A blistering rally in stocks and elevated bond yields are pressuring global hedge funds to boost returns as they fight to staunch investor outflows, industry insiders say.
Investors have pulled about a net $75 billion from hedge funds so far in 2023 and allocations to the $3.4 trillion industry have slowed, data from Nasdaq eVestment showed. The outflows come on the heels of some $112 billion that left hedge funds last year.
Hedge funds in 2023 averaged a 5.7 per cent return this year through November, according to hedge fund research firm PivotalPath. Strategies focused on equities and credit were the best performers, while macro and managed futures lagged.
In contrast, the S&P 500 is up about 24 per cent this year, as of December 20. Hedge funds are also competing with returns from bond markets, which have perked up thanks to a late-year rally: Bloomberg’s US Aggregate Bond Index has risen 4.88 per cent for the same period.
At the same time, elevated yields across asset classes have bolstered the allure of money markets and other short-term vehicles, where investors can collect around 5 per cent or more with a comparatively low level of risk.
“Some strategies that historically have been very conservative, yielding 5 per cent-6 per cent, are less attractive now because investors can get similar returns in cash,” said Fredrik Langenskiold, senior investment specialist, alternatives at UBP.
Strong performance in a wide range of asset classes puts pressure on hedge funds to boost returns next year. Rebecca Adel, at Societe Generale’s EMEA capital introduction team, said allocators would be seeking double-digit returns in 2024 and are interested in credit, global macro, commodity and equity long/short strategies.
One potential strategy involves funds adopting “barbell” portfolios with corporate and structured-credit hedge funds on one side and macroeconomic hedge funds providing alternative exposure on the other, said James Medeiros, president of Investcorp-Tages, which has “funds of funds” investing in hedge funds and also runs its own trading strategies.
Bond-trading hedge funds may benefit as higher rates increase costs for cash-hungry companies that have bonds and loans due for refinancing.
“You can get sort of equity-like returns on bond products, which is pretty attractive,” said Zhe Shen, managing director of diversifying strategies at TIFF Investment Management, advising endowments and foundations on hedge fund investing. Shen said they had also added macro strategies to portfolios.
The S&P US High Yield Corporate Bond Index is up 10.74 per cent year-to-date.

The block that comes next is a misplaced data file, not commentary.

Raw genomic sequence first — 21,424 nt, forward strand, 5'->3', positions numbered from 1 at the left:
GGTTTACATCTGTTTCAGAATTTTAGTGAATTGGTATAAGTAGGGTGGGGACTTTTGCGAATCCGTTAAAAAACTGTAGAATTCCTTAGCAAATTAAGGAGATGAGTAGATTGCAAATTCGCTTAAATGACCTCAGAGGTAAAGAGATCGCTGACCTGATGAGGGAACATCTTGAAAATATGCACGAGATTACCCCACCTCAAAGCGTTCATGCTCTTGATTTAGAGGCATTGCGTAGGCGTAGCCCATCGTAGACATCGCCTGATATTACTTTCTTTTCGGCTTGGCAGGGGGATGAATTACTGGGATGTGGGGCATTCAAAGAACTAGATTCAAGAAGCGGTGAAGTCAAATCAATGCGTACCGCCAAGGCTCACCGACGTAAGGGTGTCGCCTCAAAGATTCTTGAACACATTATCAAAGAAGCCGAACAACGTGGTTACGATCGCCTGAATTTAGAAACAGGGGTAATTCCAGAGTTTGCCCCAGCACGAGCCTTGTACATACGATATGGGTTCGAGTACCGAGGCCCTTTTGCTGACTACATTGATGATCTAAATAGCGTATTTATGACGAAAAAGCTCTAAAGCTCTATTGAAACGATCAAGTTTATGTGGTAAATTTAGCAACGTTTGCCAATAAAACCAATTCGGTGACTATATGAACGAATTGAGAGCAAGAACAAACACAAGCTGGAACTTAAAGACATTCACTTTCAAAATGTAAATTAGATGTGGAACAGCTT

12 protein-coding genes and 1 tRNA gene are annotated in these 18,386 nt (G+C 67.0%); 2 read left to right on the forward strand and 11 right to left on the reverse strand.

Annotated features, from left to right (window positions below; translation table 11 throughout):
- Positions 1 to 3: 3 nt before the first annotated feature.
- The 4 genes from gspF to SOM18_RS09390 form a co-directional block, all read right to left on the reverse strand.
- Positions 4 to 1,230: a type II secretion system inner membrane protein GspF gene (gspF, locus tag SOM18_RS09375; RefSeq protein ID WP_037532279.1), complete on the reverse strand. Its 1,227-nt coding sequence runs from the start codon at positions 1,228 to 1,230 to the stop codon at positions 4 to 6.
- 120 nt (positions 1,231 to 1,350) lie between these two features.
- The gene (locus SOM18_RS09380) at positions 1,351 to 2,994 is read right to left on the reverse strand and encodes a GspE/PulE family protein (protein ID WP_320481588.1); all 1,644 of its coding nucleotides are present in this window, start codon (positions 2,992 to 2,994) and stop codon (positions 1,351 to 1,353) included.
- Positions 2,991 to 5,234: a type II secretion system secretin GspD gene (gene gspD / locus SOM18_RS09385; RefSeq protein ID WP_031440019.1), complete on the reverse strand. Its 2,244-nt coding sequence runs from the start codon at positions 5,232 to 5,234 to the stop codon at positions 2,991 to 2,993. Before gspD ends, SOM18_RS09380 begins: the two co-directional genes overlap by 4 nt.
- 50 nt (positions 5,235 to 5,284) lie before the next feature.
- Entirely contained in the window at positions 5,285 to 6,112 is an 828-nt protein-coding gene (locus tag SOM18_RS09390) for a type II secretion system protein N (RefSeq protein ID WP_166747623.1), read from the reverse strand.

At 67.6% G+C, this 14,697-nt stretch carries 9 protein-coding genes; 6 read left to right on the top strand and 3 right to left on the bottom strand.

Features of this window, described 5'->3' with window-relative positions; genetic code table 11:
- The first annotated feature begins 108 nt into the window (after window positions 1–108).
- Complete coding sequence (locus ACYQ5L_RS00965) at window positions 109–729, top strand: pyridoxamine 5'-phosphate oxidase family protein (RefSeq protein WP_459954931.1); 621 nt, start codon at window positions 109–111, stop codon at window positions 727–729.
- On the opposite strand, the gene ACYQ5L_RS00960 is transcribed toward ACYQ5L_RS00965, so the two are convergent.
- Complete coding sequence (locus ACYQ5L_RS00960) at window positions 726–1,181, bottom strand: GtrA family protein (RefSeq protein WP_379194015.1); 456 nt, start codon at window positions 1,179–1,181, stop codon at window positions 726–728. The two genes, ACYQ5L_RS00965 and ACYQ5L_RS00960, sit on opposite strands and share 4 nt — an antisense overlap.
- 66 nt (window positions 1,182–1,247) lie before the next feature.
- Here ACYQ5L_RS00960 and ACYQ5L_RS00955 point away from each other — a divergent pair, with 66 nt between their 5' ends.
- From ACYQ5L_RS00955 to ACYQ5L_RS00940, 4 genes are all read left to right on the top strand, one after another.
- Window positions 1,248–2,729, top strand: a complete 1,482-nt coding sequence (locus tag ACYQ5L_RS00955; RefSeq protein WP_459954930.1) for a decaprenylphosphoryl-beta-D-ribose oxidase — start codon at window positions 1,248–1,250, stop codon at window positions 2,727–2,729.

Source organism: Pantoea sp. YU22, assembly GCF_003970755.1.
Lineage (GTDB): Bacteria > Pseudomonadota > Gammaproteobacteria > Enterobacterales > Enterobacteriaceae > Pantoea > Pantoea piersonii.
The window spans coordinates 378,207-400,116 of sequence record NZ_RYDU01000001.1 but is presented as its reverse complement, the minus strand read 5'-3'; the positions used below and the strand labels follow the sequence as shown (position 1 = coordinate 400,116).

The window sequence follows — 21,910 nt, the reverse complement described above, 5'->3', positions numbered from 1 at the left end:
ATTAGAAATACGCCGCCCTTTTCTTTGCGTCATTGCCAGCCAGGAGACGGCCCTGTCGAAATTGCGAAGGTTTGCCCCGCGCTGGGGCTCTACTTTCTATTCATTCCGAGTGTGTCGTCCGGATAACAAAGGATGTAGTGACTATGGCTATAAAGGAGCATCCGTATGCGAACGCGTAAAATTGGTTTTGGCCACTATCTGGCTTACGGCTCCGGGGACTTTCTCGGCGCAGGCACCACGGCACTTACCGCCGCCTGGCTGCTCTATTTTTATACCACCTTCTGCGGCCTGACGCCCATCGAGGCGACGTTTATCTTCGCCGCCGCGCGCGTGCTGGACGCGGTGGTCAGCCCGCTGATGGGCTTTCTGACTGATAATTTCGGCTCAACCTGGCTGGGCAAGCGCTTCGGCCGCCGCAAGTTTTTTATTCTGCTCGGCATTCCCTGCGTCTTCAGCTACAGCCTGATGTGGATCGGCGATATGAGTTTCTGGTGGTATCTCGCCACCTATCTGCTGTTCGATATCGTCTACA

Others are looking at hedge funds that trade bonds in a range of different strategies: taking long and short positions, packaging up corporate loans into bonds, and trading the relative values between bonds.
Global bond traders tracked by HSBC returned about a positive 7 per cent so far this year to December 8, the bank said in a note to clients. “Now it’s a good moment for credit, because dispersion of returns is higher than in previous years, while rates and spreads are still appealing despite the recent rally,” said Mario Unali, senior portfolio manager at Kairos Partners. The firm, which manages a fund of funds, aims to increase the credit component of the portfolio for the first time in 15 years, mainly in high yield.
Investors are also eyeing hedge funds seeking to trade on macroeconomic signals that affect assets from bonds to equities and commodities.
Global macro hedge funds are up 1.7 per cent in 2023, hampered by this year’s rollercoaster ride in markets and a banking crisis in March, compared to a return of 11.5 per cent in 2022, PivotalPath data showed.
Some investors are betting the strategies - which thrive on disparate global trends - will see a strong year in 2024, with central banks expected to loosen monetary policy at varying speeds.
While bond yields, which move inversely to prices, have generally eased in the last quarter of 2023, worries over bond supply could persist in 2024 and keep yields elevated. Concerns over bond issuance helped take Treasury yields to 16-year highs in October.
“There should be too much bond supply next year” given the “bad” fiscal positions of major economies, said Shun Hong Liu, chief investment officer of macro hedge fund Hong Investment Advisors.
One key element will be an expected slowing of the global economy, said Doug Greenig, chief investment and executive at Florin Court Capital, a $2 billion systematic hedge fund.
“The global picture going forward will be economic weakness, a negative for corporate profits,” said Greenig. “Equity markets could end up in a tug of war between a lift from lower interest rates and a drag from fears about earnings.”
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